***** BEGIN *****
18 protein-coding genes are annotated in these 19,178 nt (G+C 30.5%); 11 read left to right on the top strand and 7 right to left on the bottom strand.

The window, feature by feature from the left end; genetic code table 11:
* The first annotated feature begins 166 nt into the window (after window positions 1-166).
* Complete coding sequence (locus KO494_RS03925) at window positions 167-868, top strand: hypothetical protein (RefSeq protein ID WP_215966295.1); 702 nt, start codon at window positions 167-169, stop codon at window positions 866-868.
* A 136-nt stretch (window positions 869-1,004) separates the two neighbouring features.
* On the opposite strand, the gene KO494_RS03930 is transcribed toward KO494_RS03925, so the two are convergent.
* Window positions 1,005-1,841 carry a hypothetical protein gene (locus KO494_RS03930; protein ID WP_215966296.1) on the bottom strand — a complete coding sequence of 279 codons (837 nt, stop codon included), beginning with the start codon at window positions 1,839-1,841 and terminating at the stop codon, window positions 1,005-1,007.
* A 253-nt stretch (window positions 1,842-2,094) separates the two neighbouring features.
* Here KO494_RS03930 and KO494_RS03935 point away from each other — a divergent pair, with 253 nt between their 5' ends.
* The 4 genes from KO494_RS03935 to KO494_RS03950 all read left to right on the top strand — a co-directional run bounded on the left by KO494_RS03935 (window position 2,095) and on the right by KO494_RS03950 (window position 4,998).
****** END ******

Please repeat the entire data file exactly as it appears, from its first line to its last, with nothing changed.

18 protein-coding genes are annotated in these 19,178 nt (G+C 30.5%); 11 read left to right on the top strand and 7 right to left on the bottom strand.

The window, feature by feature from the left end; genetic code table 11:
* The first annotated feature begins 166 nt into the window (after window positions 1-166).
* Complete coding sequence (locus KO494_RS03925) at window positions 167-868, top strand: hypothetical protein (RefSeq protein ID WP_215966295.1); 702 nt, start codon at window positions 167-169, stop codon at window positions 866-868.
* A 136-nt stretch (window positions 869-1,004) separates the two neighbouring features.
* On the opposite strand, the gene KO494_RS03930 is transcribed toward KO494_RS03925, so the two are convergent.
* Window positions 1,005-1,841 carry a hypothetical protein gene (locus KO494_RS03930; protein ID WP_215966296.1) on the bottom strand — a complete coding sequence of 279 codons (837 nt, stop codon included), beginning with the start codon at window positions 1,839-1,841 and terminating at the stop codon, window positions 1,005-1,007.
* A 253-nt stretch (window positions 1,842-2,094) separates the two neighbouring features.
* Here KO494_RS03930 and KO494_RS03935 point away from each other — a divergent pair, with 253 nt between their 5' ends.
* The 4 genes from KO494_RS03935 to KO494_RS03950 all read left to right on the top strand — a co-directional run bounded on the left by KO494_RS03935 (window position 2,095) and on the right by KO494_RS03950 (window position 4,998).